Resolution settings for RedHat8.0 version at graphical environment

As apart from these advantageous points, there are some shortcomings of RedHat. For example it does not support Turkish during installation, there are some mistakes (yet very small ones) about Turkish language support in version 8.0 and some problems can be experienced with the graphical applications. All of these handicaps foretell us that the version 8.1 will be released in the very near future.

Mandrake:

Mandrake has taken its roots from RedHat operating system and has today reached the version 9.0. Mandrake is a very ideal choice for novices who are looking for Turkish language support, easy installation support and graphical interface tools for configuration tasks.


Mandrake Control Center 9.0 which provides system configuration on graphical environment

It is especially designed for systems with Pentium processors, therefore it can use the standard RPM packages as next to its packages with mdk.i586.rpm extensions. One of the great characteristics of Mandrake is about "supermount" support. "supermount" is still not added to a stable kernel and is used to access movable media. Mandrake has been using the "supermount" support as a default setting for quite a while in its standard distributions. Since Mandrake uses other similar unstable programs in its distributions, the updates are being very frequently announced. Because of shortcomings o the s, administrators do not prefer to use Mandrake on server systems. The version 9.0, as in the case of RedHat8.0, offers OpenOffice office applications package with Turkish language as well as many other language support. Enriched support of Turkish languıage and powerful graphical environment applications render version 9.0 of Mandrake a suitable package for beginners as apart from the other available versions.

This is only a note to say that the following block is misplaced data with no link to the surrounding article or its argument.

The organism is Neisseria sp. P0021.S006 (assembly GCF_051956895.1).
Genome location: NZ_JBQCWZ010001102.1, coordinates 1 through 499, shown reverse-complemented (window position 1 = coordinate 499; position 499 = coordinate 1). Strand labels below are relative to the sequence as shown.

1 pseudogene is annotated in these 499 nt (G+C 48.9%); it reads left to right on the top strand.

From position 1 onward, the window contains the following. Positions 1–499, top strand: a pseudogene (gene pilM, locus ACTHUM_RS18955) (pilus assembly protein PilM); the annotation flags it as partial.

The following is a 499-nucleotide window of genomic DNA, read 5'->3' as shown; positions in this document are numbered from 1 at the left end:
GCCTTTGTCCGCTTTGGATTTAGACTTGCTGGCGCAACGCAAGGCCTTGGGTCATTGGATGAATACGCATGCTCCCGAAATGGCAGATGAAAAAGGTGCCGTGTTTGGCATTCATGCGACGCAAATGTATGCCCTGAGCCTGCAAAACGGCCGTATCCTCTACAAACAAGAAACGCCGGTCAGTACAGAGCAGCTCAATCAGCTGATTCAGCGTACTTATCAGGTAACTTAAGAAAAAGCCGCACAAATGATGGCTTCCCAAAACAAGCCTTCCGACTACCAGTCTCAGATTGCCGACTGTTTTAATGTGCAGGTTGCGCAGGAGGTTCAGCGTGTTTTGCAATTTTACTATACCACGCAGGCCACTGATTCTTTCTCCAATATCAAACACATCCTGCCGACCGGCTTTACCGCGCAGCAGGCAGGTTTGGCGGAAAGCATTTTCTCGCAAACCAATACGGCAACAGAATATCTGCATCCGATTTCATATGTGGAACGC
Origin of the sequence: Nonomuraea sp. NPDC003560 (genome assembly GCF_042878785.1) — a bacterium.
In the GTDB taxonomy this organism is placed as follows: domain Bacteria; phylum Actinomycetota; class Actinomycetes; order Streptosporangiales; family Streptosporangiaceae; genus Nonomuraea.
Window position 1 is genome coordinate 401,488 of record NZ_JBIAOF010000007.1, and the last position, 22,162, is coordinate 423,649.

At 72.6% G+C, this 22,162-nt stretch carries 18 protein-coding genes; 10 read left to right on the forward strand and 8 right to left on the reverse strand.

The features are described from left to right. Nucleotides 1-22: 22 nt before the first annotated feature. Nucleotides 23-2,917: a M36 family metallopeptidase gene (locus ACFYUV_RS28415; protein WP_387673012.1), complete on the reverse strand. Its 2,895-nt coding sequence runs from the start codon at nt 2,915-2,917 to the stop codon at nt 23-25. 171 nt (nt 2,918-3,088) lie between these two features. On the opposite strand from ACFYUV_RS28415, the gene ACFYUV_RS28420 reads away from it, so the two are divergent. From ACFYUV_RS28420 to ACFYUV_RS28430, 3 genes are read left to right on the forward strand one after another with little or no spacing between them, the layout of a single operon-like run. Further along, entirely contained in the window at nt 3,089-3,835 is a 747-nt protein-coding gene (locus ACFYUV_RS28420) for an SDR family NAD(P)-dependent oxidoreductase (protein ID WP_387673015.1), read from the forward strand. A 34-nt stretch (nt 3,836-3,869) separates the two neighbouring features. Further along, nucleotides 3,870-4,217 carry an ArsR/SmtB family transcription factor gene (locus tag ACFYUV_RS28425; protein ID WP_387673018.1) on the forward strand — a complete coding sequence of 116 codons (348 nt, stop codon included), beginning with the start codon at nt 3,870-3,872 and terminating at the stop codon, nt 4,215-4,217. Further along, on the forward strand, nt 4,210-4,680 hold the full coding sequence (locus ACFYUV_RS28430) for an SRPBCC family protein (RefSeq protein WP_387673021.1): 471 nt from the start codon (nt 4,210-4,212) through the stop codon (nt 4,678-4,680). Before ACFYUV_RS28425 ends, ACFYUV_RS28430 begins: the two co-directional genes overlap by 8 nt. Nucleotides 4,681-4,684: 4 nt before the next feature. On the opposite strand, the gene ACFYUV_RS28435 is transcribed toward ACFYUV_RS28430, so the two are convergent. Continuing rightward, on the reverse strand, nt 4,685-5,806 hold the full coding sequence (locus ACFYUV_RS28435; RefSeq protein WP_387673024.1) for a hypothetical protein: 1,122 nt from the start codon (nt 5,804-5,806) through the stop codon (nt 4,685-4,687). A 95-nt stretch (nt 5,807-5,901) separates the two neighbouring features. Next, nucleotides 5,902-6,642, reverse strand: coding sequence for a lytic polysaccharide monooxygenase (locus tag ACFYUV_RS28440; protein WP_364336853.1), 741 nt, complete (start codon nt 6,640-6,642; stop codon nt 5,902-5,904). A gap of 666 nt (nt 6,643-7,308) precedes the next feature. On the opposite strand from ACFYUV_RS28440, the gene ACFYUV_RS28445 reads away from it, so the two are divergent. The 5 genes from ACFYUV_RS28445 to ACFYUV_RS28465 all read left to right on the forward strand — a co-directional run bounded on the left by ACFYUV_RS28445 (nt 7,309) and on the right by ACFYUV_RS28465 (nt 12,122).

When we think about the phenomenal progressive development of Linux from the very first start, we can undoubtfully tell that Linux will achieve a more advanced level with more stable and reliable features in the future. Therefore, the comments I have provided in this article may change utterly in later versions. In conclusion, I would like to assert the fact that the best way to discover the depths and secrets of Linux world is to try each Linux version by yourself and choose the most appropriate one that best fits your needs. The little penguin is readily at your service whenever you need it.

Have fun with Linux's stable and reliable computing...

Selçuk Han Aydın